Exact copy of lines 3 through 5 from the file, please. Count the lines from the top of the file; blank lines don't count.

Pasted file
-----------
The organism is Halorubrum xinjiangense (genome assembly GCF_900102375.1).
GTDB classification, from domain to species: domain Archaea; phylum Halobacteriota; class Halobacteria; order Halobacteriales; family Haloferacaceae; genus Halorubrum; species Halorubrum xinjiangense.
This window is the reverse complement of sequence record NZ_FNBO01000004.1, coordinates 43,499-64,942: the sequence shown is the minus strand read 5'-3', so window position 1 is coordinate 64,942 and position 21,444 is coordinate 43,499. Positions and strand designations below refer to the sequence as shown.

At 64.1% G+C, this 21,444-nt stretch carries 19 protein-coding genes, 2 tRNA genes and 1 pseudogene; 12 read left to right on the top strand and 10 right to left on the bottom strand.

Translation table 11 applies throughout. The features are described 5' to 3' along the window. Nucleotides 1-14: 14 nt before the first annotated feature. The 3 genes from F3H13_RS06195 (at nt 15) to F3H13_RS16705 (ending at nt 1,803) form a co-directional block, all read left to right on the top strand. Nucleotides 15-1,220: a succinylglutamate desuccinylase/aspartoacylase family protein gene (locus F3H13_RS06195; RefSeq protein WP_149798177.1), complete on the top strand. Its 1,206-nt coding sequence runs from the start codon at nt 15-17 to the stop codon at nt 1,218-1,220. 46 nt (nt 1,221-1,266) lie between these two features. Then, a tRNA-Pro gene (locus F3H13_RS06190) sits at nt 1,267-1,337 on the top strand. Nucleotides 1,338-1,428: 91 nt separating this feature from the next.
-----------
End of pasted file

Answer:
This window is the reverse complement of sequence record NZ_FNBO01000004.1, coordinates 43,499-64,942: the sequence shown is the minus strand read 5'-3', so window position 1 is coordinate 64,942 and position 21,444 is coordinate 43,499. Positions and strand designations below refer to the sequence as shown.

At 64.1% G+C, this 21,444-nt stretch carries 19 protein-coding genes, 2 tRNA genes and 1 pseudogene; 12 read left to right on the top strand and 10 right to left on the bottom strand.

Translation table 11 applies throughout. The features are described 5' to 3' along the window. Nucleotides 1-14: 14 nt before the first annotated feature. The 3 genes from F3H13_RS06195 (at nt 15) to F3H13_RS16705 (ending at nt 1,803) form a co-directional block, all read left to right on the top strand. Nucleotides 15-1,220: a succinylglutamate desuccinylase/aspartoacylase family protein gene (locus F3H13_RS06195; RefSeq protein WP_149798177.1), complete on the top strand. Its 1,206-nt coding sequence runs from the start codon at nt 15-17 to the stop codon at nt 1,218-1,220. 46 nt (nt 1,221-1,266) lie between these two features. Then, a tRNA-Pro gene (locus F3H13_RS06190) sits at nt 1,267-1,337 on the top strand. Nucleotides 1,338-1,428: 91 nt separating this feature from the next.